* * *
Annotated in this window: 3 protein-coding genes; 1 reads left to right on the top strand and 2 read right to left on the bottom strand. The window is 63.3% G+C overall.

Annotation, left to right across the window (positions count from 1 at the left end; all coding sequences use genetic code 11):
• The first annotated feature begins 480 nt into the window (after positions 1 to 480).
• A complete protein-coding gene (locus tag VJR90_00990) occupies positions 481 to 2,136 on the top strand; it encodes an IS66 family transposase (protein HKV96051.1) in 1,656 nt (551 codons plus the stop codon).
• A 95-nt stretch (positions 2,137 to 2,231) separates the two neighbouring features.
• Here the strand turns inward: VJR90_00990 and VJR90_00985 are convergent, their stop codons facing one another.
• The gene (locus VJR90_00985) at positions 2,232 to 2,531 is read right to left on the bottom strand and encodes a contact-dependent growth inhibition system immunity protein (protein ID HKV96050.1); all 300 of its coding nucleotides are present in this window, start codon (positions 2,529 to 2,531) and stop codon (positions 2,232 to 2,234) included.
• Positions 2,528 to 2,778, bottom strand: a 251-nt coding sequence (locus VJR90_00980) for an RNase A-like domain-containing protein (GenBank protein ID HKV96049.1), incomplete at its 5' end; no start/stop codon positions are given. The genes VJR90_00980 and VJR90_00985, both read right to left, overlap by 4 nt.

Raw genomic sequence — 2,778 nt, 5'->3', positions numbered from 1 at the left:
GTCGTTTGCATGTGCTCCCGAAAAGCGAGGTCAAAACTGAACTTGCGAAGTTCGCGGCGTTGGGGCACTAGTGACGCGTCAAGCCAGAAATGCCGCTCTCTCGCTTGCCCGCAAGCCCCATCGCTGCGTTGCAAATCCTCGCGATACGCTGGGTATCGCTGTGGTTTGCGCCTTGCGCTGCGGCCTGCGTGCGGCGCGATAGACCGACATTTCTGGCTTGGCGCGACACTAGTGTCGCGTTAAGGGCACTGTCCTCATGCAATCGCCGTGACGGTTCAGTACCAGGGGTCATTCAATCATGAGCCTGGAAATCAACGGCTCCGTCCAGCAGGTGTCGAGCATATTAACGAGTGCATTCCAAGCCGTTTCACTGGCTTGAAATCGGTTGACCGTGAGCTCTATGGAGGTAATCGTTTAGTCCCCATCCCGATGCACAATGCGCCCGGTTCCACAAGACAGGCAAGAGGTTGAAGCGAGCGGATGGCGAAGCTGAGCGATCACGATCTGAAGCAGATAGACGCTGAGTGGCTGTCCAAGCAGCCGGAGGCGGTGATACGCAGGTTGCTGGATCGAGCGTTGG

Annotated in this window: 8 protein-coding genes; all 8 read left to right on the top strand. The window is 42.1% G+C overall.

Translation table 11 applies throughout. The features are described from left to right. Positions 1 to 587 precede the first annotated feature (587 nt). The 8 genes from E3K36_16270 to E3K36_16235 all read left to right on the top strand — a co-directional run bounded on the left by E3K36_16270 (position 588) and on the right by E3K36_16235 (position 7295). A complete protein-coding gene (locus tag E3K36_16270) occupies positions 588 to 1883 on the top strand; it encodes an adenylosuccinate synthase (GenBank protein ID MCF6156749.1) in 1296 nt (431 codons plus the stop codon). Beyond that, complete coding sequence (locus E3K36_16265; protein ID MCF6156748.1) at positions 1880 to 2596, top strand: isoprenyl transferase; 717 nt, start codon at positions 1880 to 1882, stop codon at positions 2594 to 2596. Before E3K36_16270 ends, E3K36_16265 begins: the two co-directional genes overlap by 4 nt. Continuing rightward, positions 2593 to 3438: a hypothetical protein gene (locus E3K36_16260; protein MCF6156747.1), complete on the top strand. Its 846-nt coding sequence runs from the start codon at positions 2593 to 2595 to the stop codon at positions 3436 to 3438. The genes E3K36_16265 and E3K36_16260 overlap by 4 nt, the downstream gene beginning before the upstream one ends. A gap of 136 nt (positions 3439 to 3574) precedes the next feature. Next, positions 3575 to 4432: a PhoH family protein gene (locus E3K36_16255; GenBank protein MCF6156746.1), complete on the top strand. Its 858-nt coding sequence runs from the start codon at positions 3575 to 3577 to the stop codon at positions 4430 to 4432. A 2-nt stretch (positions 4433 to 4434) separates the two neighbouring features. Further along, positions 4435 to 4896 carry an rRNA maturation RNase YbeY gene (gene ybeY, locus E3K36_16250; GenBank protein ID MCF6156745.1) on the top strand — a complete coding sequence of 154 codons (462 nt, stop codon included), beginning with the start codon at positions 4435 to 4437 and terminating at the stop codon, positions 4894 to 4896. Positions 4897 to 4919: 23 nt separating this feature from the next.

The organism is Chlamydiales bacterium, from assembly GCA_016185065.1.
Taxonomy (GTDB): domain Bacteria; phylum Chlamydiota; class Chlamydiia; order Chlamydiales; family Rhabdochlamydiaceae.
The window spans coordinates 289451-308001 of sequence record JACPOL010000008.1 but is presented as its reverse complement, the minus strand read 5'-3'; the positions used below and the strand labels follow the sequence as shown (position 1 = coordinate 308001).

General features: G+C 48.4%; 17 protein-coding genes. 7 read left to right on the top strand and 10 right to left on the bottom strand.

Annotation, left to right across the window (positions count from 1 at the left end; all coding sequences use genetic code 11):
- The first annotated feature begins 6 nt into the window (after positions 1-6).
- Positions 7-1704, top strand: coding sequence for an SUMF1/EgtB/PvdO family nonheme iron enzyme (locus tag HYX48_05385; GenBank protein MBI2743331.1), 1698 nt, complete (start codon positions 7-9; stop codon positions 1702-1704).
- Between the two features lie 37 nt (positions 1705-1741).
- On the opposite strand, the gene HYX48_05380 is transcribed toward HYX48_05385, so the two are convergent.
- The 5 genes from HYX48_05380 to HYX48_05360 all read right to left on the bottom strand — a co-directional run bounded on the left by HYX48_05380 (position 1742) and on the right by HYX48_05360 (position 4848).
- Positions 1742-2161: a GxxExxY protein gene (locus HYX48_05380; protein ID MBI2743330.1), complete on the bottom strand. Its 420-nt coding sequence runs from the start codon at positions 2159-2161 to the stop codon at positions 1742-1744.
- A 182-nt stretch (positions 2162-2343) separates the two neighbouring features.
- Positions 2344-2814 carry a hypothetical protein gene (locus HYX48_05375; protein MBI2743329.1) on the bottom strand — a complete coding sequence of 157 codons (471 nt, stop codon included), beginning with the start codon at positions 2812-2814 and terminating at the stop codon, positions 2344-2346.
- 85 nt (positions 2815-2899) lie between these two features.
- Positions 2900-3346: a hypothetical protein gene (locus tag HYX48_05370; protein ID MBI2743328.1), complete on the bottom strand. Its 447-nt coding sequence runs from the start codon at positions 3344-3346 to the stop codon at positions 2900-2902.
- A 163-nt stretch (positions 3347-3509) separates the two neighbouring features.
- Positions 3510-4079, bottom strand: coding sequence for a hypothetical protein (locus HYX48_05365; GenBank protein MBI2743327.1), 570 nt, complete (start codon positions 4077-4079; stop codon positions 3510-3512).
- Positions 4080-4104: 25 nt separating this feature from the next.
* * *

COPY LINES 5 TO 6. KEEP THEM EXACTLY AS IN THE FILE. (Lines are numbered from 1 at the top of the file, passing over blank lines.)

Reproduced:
• A 95-nt stretch (positions 2,137 to 2,231) separates the two neighbouring features.
• Here the strand turns inward: VJR90_00990 and VJR90_00985 are convergent, their stop codons facing one another.